very little labor to support and is of better quality than when we were
trying to run it ourselves.


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DNS


DNS was an easy one to organize but the revenue generated from it
has always been insignificant. We

began aggregating all of our
customer’s DNS records (on the web translates human
-
friendly
computer hostnames into IP addresses) into a single hosted provider.
We typically charged for this annually.



AVAREN Advanced Care or “Managed Services”


Our thir
d foray into recurring revenue products was to change our
labor delivery model to one that would be billed on a recurring monthly
basis with remote work being the focus rather than performing purely
as onsite contract labor. We would determine an amount ne
cessary to
support a given number of users/servers and have our customers pay us
a
fixed amount per month.



Restore Anywhere


Our fourth recurring revenue product was implemented at the same
time as Advanced Care. Restore Anywhere was a disaster recove
ry
product that backed up our customer’s server systems in a new way. In
addition to managing backup processes at their locations the system
was capable of handling an offsite
push to

remote datacenters as well.
This fully automated solution was a huge lea
p relative to all that had
existed before and allowed us to centralize the monitoring of all our
customer’s backup systems into a single web driven portal. We charged
a flat amount for the lease of the onsite device and then a fixed amount
per gigabyte for

offsite storage. This recurring concept practically sold
itself and had 10’s of thousands in annual sales before it was out of
beta. Supporting them turned out to be more burdensome than we had
imagined as there were more hardware problems than there shou
ld
have been. It became clear that while a huge advance relative to what
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we had been doing before in terms of backup, the devices still required
too much oversight and support time.




As a result of this “product addition” phenomenon, we began to grow
i
nto a situation where we were supporting 5
-
10 different products while
the bulk of our revenue was being generated by one or two. Continuing
on this path, adding additional systems to complement the existing in
an attempt to bring in additional revenue see
med intriguing at first, but
ultimately we realized that we were only adding to the house of cards
that is technical support/labor.



Trial and Error


Now that we have been experimenting with various “recurring
revenue” systems for a few years we have le
arned a great deal from our
experiences. On the one hand, we have seen with our own eyes how
quickly an organization can grow once embracing this concept. On the
other hand we have learned that most of the businesses we have been
engaged in are nowhere nea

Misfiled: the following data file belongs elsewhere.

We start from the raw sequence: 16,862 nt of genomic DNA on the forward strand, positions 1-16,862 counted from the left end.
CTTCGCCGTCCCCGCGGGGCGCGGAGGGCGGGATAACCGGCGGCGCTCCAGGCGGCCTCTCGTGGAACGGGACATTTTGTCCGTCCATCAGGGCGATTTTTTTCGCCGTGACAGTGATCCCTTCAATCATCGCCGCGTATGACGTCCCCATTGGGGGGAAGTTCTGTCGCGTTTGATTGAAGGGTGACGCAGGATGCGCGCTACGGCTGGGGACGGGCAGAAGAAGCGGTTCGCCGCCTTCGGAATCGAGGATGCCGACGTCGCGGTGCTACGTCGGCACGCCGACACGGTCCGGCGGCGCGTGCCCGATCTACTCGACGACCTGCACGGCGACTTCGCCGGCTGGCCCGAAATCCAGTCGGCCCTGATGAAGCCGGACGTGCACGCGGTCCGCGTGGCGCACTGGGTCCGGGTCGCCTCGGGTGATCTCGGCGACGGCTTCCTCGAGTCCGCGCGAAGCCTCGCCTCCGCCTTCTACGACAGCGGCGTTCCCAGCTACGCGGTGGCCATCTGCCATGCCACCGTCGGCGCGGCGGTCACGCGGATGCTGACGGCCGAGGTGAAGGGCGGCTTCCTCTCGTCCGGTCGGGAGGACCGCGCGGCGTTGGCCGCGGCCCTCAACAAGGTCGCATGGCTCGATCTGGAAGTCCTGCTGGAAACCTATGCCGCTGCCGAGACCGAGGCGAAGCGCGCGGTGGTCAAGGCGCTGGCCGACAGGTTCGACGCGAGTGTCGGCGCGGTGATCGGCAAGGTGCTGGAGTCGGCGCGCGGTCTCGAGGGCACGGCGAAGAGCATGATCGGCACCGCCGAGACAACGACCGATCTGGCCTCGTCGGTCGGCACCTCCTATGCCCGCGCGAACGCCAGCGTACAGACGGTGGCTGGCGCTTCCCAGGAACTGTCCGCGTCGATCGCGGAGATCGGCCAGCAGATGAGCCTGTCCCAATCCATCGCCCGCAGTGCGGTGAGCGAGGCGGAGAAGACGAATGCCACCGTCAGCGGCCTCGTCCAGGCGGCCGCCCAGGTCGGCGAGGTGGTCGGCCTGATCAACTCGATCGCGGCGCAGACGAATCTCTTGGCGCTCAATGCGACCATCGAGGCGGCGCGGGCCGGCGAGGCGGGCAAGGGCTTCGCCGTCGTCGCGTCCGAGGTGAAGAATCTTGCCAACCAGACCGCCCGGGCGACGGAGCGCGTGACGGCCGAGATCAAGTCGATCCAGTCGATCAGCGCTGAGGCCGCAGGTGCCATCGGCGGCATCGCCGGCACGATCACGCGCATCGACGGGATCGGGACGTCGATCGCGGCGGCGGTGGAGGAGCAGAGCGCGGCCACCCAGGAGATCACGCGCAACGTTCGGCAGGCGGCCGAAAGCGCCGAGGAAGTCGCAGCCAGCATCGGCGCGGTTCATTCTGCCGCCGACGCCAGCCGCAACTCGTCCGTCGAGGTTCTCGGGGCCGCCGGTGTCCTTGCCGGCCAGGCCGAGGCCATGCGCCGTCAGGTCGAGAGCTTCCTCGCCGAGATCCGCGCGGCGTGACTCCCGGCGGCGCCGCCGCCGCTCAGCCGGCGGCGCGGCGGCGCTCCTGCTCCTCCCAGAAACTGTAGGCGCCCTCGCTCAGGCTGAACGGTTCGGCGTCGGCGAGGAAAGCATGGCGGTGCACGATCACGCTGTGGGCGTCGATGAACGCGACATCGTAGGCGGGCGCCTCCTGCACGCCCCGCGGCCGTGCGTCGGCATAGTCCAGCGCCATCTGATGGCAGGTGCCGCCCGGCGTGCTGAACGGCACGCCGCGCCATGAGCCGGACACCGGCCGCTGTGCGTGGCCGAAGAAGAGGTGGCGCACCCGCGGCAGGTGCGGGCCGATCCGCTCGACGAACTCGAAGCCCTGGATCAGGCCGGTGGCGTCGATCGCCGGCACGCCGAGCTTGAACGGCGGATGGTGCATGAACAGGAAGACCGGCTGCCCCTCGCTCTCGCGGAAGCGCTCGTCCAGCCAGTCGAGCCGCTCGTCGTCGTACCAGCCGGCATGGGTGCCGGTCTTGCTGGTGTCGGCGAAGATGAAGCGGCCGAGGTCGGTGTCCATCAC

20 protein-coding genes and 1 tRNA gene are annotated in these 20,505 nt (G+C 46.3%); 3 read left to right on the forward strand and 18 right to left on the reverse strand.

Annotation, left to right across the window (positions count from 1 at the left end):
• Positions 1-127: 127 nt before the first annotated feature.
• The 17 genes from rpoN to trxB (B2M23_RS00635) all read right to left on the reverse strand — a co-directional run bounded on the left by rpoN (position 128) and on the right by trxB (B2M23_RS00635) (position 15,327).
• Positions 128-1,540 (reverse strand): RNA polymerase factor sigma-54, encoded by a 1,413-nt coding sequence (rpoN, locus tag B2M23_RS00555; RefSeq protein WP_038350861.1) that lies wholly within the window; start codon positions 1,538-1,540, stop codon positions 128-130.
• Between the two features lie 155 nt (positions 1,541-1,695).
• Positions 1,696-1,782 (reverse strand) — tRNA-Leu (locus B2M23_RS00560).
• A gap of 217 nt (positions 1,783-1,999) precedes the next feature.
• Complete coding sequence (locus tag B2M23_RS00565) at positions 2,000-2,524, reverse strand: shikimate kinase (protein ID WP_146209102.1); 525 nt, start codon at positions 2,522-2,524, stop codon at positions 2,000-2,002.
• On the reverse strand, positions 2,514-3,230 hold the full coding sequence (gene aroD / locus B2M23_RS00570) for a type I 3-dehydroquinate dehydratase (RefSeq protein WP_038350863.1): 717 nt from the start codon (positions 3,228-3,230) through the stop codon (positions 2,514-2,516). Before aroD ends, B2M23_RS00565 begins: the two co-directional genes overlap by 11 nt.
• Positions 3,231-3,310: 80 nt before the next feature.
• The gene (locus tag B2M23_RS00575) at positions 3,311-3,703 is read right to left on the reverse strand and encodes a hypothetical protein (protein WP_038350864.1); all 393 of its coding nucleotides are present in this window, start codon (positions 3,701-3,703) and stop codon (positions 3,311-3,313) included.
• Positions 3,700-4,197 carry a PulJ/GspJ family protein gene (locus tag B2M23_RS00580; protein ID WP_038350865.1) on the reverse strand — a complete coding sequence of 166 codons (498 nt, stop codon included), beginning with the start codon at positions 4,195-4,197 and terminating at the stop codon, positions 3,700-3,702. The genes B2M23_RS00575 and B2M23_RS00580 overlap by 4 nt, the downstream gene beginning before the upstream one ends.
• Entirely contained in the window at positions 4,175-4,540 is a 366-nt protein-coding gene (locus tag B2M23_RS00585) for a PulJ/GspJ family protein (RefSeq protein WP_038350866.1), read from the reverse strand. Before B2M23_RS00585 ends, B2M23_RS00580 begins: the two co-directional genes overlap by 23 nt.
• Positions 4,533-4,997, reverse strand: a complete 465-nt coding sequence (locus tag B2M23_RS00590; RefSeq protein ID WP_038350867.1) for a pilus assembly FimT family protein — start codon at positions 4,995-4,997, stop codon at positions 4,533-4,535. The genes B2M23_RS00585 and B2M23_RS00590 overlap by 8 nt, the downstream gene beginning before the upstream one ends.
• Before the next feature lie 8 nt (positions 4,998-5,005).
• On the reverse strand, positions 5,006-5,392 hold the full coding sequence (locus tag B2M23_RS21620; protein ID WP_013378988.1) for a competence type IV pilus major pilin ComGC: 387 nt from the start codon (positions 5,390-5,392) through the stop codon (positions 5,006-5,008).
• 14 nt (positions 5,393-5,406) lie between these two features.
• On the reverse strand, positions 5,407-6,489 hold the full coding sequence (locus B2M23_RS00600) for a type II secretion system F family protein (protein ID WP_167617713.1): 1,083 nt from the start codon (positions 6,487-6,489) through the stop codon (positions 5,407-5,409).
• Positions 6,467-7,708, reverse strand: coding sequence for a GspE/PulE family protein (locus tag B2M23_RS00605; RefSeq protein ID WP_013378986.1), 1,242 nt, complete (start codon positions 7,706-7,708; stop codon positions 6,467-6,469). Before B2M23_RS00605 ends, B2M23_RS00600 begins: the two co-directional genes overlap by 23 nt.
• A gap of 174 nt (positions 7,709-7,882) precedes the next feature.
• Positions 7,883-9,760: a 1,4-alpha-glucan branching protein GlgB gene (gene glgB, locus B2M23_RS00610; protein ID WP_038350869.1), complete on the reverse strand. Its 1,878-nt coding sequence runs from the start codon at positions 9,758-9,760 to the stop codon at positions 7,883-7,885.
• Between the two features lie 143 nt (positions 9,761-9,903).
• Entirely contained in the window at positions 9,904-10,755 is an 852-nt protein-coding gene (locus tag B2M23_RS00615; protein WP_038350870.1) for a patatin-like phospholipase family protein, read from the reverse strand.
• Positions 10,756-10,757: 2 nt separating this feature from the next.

r as efficient as could be desired. We have
learned that our businesses generally require an undue amount of
human technical labor in order to maintain the revenue pipelines. I now
believe it makes the most sense to design a system whereby your firm is
res
ponsible for as little of the manual work as possible. Building “houses
of cards” that require an intense degree of internal labor to support
often leave one wishing for less complexity and fewer emergencies. We
understand now that we chose our business mo
del because it was what
we were skilled in, not because it represents the most efficient way to
generate revenue. Let’s explore a few examples of more efficient
revenue systems. As a side note, we should remind ourselves that
businesses can themselves be c
onsidered recurring revenue systems if
successfully passed off to a manager.

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Obviously many of the business models discussed in these pages above
do not strictly fit the definition of “recurring revenue” per
Investopia’s

definition. To meet this definitio
n the revenue would have to be
extremely likely to occur month after month like the fees AVAREN
charges to support our business customers. I

see
no harm however
in
studying variant models that do not fit the definition perfectly.



CCP


One of our custom
ers, a small company we refer to as CCP had the
idea to bring online web stores targeting a specific niche in the furniture
business. They sell supplies and other parts

to people wis
hing to repair
their outdoor furniture. At this point they have brought 3
or 4 different
stores online all catering to this specific niche. Obviously building their
systems has been a challenge and they have had to employ outside
parties like AVAREN to help bring the

infrastructure
online, not to

mention th
e people necessary t
o
verify, pack, and ship the orders.
Certainly not a perfect business model by any stretch but it seems a fair
improvement over the labor/hours model. In fact I think it safe to say
that any type of online business where your biggest problems are supply
and
fulfillment could be considered a dramatic improvement over a
typical
labor based model. It is my understanding that CCP has now
grown their business to over 3M a year.



Books/Music Conventional Sales


Books and music are among the most popular and olde
st of the
recurring revenue methodologies. The model is nice because your
product can be generate
d

once and then you are free to sell it for years
or even decades into the future. Quality and quantity are of course
paramount
here
.

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Book Sales Taken to the

Next Level


The former division of labor between the author and publisher of a
book has been thoroughly upset by the internet. People/companies are
now delivering product electronically and some of them are generating
significant income. A cute example
might be the e
-
book I bought
recently, purported to have been written by a 10 year old kid

and a
consultant
. The book was about how to do well in school with a minimal
amount of effort. At $9.97 it was well worth it as it gave my son and I
something to do
together. There is no way to know how many copies of